(Again from The Bengal Post)
A chill wind and a sere sky. Drawing on a moody cigarette in the corner of a deserted car park, I grimaced as the cold stung my nose and made my eyes water. Time to go back inside. To the trestle tables and the scattered chairs. The half-smiles and the distant Durga. To the strange experience of Pujo in the eastern United States.
I’m quite proud of the fact that in the last 35 years I have missed only three Pujos in Calcutta. Of course I found Pujos to join elsewhere, but my one experience of Markeen Sharodiya was quite depressing. Now that our annual tryst with Birendra Krishna Bhadra is done, we have thrilled to the clarity of Hemanta Mukhopadhyay’s “Jaago, tumi jaago”, the school holidays have started, the pandals are nearly complete and half the Bangali population is out of town anyway, spare a thought for those who pass their Pujo in exile. Not for them the resonance of Mohishasura Mordini at dawn, or the clamour of passing dhaakis on Ponchomi. Not for them the luxury of slipping over to the mondop for a half-hour of adda before bed, while sipping tea and watching the passers-by. Not a chance, when the mondop is 20 miles away in a school gymnasium that has to be locked down by 8 p.m. And not when they live in a land where coffee is sold in paper cups and tea is hardly known, let alone the earthen cups that we in India take for granted.
The earliest Pujo I remember clearly was actually in Delhi’s Chittaranjan Park. It was then a suburb on the edge of the outer dark. Alaknanda did not exist, jackals yipped in the fields to the south, buildings were sparsely scattered, the “parks” were unfenced. Yet the Pujo was a great affair. In my memory, the pandal is grand, the protima awe-inspiring, the dhaak loud and the incense strong. And yes, the food was wonderful! I was young, Delhi was home and there was no sense of deprivation for not being in Calcutta. Pujo was a blast. Even my next experience of Pujo in Delhi, 15 years later, was warm and joyous. It most certainly would not have been exile, except that I was young and my thoughts lay in Calcutta.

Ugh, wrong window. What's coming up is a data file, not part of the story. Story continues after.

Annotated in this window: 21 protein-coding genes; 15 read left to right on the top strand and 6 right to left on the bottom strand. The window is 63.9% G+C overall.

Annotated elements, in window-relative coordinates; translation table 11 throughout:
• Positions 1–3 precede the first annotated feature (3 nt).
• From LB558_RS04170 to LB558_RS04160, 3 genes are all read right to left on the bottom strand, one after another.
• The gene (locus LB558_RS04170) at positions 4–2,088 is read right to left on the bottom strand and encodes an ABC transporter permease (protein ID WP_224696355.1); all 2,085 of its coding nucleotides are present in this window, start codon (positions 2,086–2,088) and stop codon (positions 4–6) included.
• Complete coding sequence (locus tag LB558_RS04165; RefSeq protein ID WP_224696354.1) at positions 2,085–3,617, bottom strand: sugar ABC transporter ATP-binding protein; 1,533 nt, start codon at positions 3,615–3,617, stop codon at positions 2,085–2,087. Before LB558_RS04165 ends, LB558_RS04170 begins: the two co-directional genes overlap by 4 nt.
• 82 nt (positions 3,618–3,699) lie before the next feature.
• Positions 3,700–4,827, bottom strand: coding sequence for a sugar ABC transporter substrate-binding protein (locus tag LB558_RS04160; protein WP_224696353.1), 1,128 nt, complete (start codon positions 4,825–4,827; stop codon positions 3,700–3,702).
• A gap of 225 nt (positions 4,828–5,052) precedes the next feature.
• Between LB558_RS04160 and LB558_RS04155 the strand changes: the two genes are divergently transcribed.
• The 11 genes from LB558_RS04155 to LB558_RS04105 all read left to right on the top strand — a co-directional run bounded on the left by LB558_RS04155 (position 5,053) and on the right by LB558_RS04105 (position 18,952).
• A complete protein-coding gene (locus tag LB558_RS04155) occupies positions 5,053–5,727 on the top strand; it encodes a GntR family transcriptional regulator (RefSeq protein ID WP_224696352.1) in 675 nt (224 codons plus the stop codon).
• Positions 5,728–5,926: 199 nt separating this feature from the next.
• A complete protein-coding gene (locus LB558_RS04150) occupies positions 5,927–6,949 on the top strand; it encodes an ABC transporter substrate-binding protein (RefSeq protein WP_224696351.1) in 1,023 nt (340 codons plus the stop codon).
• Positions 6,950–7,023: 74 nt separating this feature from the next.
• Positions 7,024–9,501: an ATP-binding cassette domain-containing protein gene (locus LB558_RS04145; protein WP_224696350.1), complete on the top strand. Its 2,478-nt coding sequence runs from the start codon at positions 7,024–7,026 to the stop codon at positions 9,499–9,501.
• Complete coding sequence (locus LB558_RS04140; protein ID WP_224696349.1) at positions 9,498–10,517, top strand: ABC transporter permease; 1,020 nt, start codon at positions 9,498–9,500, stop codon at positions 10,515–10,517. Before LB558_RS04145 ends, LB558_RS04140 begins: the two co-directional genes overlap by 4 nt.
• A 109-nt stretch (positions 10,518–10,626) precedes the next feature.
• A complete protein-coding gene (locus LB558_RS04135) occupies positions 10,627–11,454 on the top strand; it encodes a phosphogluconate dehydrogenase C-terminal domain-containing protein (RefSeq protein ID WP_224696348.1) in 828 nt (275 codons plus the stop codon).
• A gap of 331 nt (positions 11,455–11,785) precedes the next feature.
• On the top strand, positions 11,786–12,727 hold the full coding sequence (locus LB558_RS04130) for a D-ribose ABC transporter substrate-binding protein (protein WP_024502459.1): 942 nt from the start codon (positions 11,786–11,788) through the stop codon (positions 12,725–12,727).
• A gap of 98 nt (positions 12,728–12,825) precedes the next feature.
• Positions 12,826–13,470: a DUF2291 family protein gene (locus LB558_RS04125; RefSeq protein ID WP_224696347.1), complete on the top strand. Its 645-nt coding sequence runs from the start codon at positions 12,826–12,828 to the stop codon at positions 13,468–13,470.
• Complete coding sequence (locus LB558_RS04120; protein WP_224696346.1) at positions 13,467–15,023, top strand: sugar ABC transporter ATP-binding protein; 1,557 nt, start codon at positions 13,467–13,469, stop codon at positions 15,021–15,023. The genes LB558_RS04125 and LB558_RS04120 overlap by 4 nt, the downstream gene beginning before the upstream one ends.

So Pujo away from home can still be enjoyable. Or not. Forget the theories about religion, ritual, tradition, community. What are the specifics that make a Pujo for the average Bangali? Why did my experience in New Jersey seem so sterile, alien, like something out of Blade Runner?
The first thing that comes to mind is being home. Durga Pujo is about Bangali identity. Roots. The para. There has to be a direct link through either family or neighbourhood. The Pujo mondop must be located in a place that belongs to you by association. Which is why a “neutral venue” in the next county cannot give any sense of ownership. It doesn’t work.
Amit Chaudhuri, in these columns, identified another factor that leads to alienation: silence. Growing up in Bengal, a silent Pujo was unimaginable. Our grandparents grumbled about Pujo songs over loudspeakers; for us, they actually marked the hours of the day. We Indians are more tolerant of noise even in our daily lives. During Pujo, we live in a vast envelope of communal noise that is somehow reassuring. Where there is no hum, no dhaak, no announcements for “Bubai Mondal from Sodepur to join his friends in front of the information booth”, Pujo for us is incomplete. How can we immerse ourselves in the moment if we have to worry about the possibility of the neighbours complaining?
And of course there is the food. Let us face the truth – no Bangali celebration is complete without gormandising. And that really is not possible without the involvement of mashimas and boudis who, flushed from the kitchen heat, triumphantly bear the fruits of their labour to the communal tables. The products of the world’s largest fast-food chains may score more in terms of revenue, but they fail miserably as Pujo food. Mangsher ghugni, kochuri aloo’r dom, bhoger khichuri – how can chicken pizza and bagels compare with these?
The other thing that comes to mind is the sense of being only one of many. The knowledge that “our” Pujo is not the only one within miles, the competition to have a better “cultural programme”, a more gorgeous pandal, a more awe-inspiring Protima – these are not possible in an alien land where pandal-hopping can happen only in cyber-space. Alien. That is the keyword. Pujo cannot be thoroughly enjoyed except as part of a greater whole, it cannot achieve its fullest in an alien environment. As we enter the culminating week of Debi Pokkhyo, let us spare a thought for those less fortunate. Have a good one, readers.